Serving Eastern North Carolina Since 1981

What Happens If You Are Denied Social Security Benefits?

If you are denied Social Security benefits, you will need to file an appeal. The Social Security Administration (SSA) denies nearly half of all applications for disability benefits. Nevertheless, an initial denial does not mean the process is over, as there are four levels of appeal if you do not agree with the SSA’s decision.

Most people who recover Social Security benefits do so after filing at least one appeal. If you are denied Social Security benefits, you should appeal, too.

The four levels of appeal include:

  • Reconsideration
  • Hearing by an administrative law judge
  • Review by the Appeals Council
  • Federal Court review

Keep reading to learn more about each one – and when it may be helpful to contact an attorney.

Reconsideration

When the SSA denies your claim, it sends you a letter explaining its decision. If you do not agree with the decision, you must submit a request for reconsideration within 60 days. You will need to use the Form SSA-561, Request for Reconsideration (opens a PDF in a new window).

At this stage, you may not need an attorney, but it can be helpful to start talking to one. If your claim is denied again, you will need to request a hearing before an administrative law judge, and you will want an attorney by your side during this process.

A good lawyer can also review your request for reconsideration and help you present any new evidence you have to offer. Still, you should be prepared for another denial. Unless you have had a major surgery or can present additional evidence of disability, you will likely need to progress to the next level of appeal.

Hearing

If you receive another denial, you will need to request a hearing before an administrative law judge within 60 days. You can do so by completing the Form HA-501, Request for Hearing by Administrative Law Judge (opens a PDF in a new window). If you are appealing a claim for disability benefits, you may have to fill out and sign additional forms, as well.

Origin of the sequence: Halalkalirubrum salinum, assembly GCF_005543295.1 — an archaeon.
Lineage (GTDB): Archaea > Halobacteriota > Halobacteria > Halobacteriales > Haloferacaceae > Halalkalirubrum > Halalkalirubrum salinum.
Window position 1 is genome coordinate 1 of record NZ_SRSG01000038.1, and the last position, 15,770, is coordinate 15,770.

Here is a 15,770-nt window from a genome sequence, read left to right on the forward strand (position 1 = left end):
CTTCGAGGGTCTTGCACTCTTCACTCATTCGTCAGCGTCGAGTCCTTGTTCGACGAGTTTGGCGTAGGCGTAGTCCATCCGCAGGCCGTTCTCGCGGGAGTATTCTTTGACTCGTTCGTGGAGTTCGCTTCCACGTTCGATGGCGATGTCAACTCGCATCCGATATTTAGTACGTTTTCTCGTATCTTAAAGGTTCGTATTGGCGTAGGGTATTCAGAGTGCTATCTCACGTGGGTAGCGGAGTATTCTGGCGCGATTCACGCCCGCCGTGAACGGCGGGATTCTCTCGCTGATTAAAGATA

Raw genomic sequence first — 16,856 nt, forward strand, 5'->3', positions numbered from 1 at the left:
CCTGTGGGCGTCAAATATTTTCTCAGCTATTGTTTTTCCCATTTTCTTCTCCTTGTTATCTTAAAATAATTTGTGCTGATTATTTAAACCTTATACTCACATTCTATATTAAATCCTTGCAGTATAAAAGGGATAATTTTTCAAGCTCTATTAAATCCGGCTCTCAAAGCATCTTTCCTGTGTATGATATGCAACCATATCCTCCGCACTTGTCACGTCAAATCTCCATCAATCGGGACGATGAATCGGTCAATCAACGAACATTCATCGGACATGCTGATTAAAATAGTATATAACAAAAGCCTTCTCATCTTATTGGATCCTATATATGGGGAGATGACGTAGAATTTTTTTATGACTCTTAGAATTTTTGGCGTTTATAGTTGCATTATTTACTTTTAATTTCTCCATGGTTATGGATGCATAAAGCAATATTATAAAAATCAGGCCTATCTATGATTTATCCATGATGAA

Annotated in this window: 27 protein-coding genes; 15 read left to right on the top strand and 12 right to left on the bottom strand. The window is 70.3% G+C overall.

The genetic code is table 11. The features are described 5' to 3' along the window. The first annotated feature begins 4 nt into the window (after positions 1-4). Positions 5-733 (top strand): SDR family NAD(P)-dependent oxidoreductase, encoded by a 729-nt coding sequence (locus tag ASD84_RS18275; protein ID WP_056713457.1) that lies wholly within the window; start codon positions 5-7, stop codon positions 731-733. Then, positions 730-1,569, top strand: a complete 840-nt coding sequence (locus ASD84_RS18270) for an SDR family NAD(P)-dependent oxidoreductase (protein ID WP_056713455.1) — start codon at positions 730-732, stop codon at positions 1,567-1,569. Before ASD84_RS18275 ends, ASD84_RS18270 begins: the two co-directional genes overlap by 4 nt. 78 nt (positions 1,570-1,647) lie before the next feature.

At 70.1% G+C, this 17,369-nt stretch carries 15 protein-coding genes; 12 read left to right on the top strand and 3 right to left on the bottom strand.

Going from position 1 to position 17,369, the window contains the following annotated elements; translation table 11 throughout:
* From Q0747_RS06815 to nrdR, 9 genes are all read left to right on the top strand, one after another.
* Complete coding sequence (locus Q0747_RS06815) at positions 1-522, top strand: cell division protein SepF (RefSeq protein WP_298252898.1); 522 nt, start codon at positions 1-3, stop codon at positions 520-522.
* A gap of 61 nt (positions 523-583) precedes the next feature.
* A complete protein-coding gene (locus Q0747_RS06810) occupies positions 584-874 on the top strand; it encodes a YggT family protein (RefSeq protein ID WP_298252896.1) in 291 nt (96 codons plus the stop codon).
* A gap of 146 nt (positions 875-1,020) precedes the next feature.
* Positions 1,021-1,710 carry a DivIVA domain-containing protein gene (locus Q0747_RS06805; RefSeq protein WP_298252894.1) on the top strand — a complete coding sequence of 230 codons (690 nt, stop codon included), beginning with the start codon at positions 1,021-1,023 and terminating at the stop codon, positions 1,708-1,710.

At this stage, you should also appoint a representative and submit new evidence at least 5 days before your scheduled hearing. If you appoint a representative, you will have to fill out a special form, but your lawyer can help.

You and your lawyer can ask the judge to make a decision based on the evidence in your file, or you can appear in person, by video teleconferencing, or by telephone at the appointed date, time, and location. Make sure the details work for you and your attorney because if you fail to attend the scheduled hearing, you may lose your right to appeal and recover benefits.

Before your hearing, the judge may ask you to complete medical exams or tests, which the SSA will schedule and pay for. The judge may also ask witnesses to testify at the hearing, and as long as you ask the judge 10 business days before your hearing, you and your lawyer can call witnesses, too.

While you prepare for your hearing, it is important to gather evidence and meet deadlines. During your hearing, you will present the case you prepared and all admissible evidence.

You are not required to have an attorney, but the judge will recommend you consult a lawyer to help you with your case.

Review by the Appeals Council

After your hearing, the judge will send you and your lawyer a copy of the hearing decision. If you are still unsatisfied with the SSA’s conclusion, you can submit your case to the Social Security Appeals Council by filling out Form HA-520, Request for Review of Hearing Decision/Order (opens a new window).

You must request your appeal within 60 days. From there, the Appeals Council will examine your case and grant, deny, or dismiss your request for review. If the Appeals Council finds the hearing decision is in accordance with social security law and regulations, it may deny your request for review. If the Appeals Council decides to review your case, it will either decide your case or return it to an administrative law judge.

Whether you disagree with the Appeal Council’s final decision, or the Council decides not to review your case, your only remaining option is a lawsuit.

Federal Court

Although the SSA can help you complete every other phase of the review process, once you file a civil suit in federal district court, you will need to contact an attorney.

You must file your lawsuit within 60 days and adhere to all the rules and regulations of the District Court.

Once you have presented your case, the District Court may send the case back to the SSA, order an administrative law judge to hold a new hearing and issue a new decision, award benefits, or dismiss the case.

For more information about filing a lawsuit in federal court, you will need to talk to a lawyer or legal help group that has experience in this field.

Get Help with Your Social Security Claim

You can build your case for Social Security disability benefits before or after an SSA denial. Davis, Murrelle & Lyles, P.A. is ready to help you create the strongest possible case at the earliest stages of your Social Security claim. Our firm has more than 50 years of collective legal experience, offers personalized attention and care, and Attorney Martza J. Majstoravich has a special focus on Social Security Law. If you’re worried about cost, know that our firm will not charge legal fees unless we recover benefits for you.

To speak to Attorney Majstoravich during a free consultation, please call us at (252) 512-5909 or online.